By Friday morning, the governors of New York and California had ordered — with significant exceptions — all their residents to stay home, to try to limit, as much as possible, the spread of the novel coronavirus.

Other states soon followed: New Jersey, Connecticut, Illinois. At least 1 in 5 Americans have been ordered to stay home.

Residents of Western Washington, where the outbreak hit first and, initially, hardest, have not.

Instead, Gov. Jay Inslee is doing everything he can to keep people from leaving the house without outright ordering it.

“I’m asking you, and you may say I am pleading with you, to stay home; stay home unless it is necessary that you go out,” Inslee said at a teleconference Friday. “I am exercising every ounce of the bully pulpit authority that I have.

“If anyone is living a normal life today, you are not doing what we need for you to do if we are going to save lives in this state,” Inslee said, adding that a legally binding order could still be coming if people don’t change their habits.

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Officials here say the steps they have taken — closing schools, restaurants and theaters; banning large gatherings; and urging people to stay home — are tantamount to the “stay home” orders other states have issued, even as they’re not as stringent and don’t go quite as far.

During a March 19 videoconference interview with Seattle Times reporter Dan Beekman, Seattle Mayor Jenny Durkan discusses policies in Seattle and Washington state and how they differ from “shelter in place” policies in other areas.

“People are using inconsistent nomenclature,” Seattle Mayor Jenny Durkan said in a Thursday interview with The Seattle Times, referring to the “shelter in place” orders in other cities and states. Other states, even the ones with the strictest orders in effect, still allow people to leave the house for grocery shopping, for walks and even to go to “essential” workplaces.

“We absolutely need people to stay at home unless they need to go out,” Durkan said. “But if we need to turn the dial more, we will.”

There is a difference, though, between urging people to stay home and ordering it.

Shelter in place is very powerful and I think does drive home a message to an individual that it’s about them,” said David Postman, Inslee’s chief of staff. “Messaging does have an effect, we know for sure.”

Postman said they’ve had lengthy and technical discussions about whether to issue such an order, but don’t feel it’s necessary yet to shut down more businesses.

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“There are profound economic consequences to families in the state of Washington if we make a decision of that nature,” Inslee said.

Inslee on Friday cited state traffic data as evidence that social distancing is happening in some parts of the state, although not as much as is needed, he said. Traffic is down 61% on the 99 tunnel through Seattle and it’s down 59% on the 520 bridge, according to the Washington State Department of Transportation. But it’s only down 34% on the Tacoma Narrows Bridge, and only 28% on State Route 167 in south King County.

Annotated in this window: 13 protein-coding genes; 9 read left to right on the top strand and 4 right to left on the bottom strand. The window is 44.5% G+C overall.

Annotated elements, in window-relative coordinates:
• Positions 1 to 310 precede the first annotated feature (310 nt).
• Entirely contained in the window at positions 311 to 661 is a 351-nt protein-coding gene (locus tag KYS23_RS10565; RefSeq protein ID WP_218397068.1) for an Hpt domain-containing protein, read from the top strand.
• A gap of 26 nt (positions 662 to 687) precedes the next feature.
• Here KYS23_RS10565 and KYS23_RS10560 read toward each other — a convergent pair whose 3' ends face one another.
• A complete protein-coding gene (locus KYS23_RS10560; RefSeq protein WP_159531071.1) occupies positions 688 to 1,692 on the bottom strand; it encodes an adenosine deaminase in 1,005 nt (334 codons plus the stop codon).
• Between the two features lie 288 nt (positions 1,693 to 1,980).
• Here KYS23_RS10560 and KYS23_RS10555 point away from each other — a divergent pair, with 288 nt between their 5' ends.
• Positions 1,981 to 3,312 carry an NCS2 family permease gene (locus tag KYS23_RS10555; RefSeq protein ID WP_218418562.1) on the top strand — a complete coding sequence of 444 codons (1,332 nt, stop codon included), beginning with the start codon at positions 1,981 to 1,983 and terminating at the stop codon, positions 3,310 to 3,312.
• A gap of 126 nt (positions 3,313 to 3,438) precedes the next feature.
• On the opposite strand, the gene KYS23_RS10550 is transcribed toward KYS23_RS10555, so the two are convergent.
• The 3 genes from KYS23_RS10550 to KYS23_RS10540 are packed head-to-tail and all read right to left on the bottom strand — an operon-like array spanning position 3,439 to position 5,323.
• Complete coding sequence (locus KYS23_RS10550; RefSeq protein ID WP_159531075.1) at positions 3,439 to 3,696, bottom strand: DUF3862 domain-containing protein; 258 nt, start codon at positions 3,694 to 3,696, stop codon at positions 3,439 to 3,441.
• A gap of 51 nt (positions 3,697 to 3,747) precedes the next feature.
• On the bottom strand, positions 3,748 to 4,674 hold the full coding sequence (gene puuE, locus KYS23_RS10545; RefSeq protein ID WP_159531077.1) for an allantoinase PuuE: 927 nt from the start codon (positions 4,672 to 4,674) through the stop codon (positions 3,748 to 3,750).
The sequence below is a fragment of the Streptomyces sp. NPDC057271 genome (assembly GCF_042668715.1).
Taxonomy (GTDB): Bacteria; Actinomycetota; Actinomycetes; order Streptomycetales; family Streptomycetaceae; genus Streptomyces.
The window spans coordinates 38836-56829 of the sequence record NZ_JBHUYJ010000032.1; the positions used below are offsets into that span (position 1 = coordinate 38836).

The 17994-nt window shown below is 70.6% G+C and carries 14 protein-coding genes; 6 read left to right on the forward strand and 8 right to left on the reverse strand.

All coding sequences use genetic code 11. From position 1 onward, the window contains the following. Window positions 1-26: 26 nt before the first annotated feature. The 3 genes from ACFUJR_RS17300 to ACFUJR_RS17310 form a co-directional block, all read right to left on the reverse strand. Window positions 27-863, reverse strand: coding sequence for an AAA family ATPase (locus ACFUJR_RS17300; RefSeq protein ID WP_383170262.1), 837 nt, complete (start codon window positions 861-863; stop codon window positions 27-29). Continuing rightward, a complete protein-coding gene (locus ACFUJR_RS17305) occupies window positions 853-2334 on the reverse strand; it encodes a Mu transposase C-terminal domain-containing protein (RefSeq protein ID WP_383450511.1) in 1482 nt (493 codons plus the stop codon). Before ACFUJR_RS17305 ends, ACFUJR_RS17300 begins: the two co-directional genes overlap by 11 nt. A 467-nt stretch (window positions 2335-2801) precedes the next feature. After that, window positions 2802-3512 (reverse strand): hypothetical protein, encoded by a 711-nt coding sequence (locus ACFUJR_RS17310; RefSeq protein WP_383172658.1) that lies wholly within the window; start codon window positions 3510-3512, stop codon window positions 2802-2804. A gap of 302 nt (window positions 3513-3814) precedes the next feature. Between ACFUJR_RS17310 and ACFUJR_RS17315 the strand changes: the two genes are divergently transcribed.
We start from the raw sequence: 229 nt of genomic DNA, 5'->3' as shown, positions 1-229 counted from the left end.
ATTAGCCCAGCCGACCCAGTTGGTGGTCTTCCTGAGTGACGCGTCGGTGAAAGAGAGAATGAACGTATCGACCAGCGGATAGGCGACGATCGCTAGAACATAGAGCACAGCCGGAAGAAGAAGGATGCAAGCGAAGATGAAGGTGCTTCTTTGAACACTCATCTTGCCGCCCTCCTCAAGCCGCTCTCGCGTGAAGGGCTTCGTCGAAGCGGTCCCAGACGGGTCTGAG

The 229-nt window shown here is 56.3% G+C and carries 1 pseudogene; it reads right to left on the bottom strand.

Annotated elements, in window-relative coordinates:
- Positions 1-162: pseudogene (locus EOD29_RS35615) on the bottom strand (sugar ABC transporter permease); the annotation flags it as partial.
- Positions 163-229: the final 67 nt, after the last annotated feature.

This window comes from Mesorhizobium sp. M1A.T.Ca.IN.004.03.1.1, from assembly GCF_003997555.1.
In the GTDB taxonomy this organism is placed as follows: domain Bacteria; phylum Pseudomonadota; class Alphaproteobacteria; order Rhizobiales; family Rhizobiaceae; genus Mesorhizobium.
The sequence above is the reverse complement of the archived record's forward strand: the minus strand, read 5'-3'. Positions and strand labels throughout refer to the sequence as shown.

“This is not enough,” Inslee said.

During a March 20 press conference, Washington governor Jay Inslee answered a question on why the state has not yet issued a “shelter in place” order.

There have been 1,524 confirmed cases of the virus in Washington and 83 deaths, the state Department of Health said Friday, an increase of 148 cases and nine deaths in the last day.

Whereas Washington has urged all businesses to allow employees to work from home, New York and California have ordered it. Whereas Washington officials continue to plead with residents to stay home as much as possible, New York and California have ordered it, albeit with those exceptions.

“Shutting things down as much as possible is the only approach we have, especially short term,” said Arnold Monto, a professor of epidemiology and global health at the University of Michigan. The most important thing, Monto said, is to ensure social distancing happens as soon as possible, regardless of what is mandated or not.

Even things like local culture and mores can play into the orders that may be necessary, Monto, a former adviser to the World Health Organization, said.

“It’s so hard to assess exactly what is necessary or what cause and effect is in terms of some of these approaches,” Monto said. “I think things depend on local attitudes and local adherence to recommendations. You’re in a place where people wait for the walk indicator at crosswalks, whereas if you did that in New York, you’d have a different response.”

Public Health — Seattle & King County, in a prepared statement, said the measures already in place here  “have already significantly restricted the activities of King County residents, similar to what might be accomplished via a shelter in place order.”

“Our strong directives regarding events and retail in King County,” the agency wrote, “have been effective in limiting close social contact and reducing spread of disease.”

Judith Malmgren, a Seattle epidemiologist, said the directives aren’t clear enough — that people don’t understand what is allowed and what is not.

“As a citizen, I’m confused,” Malmgren said. “Everybody is confused. And that’s where the ‘stay at home’ order is clarification.”

Staff writer Joseph O’Sullivan contributed to this report.

 

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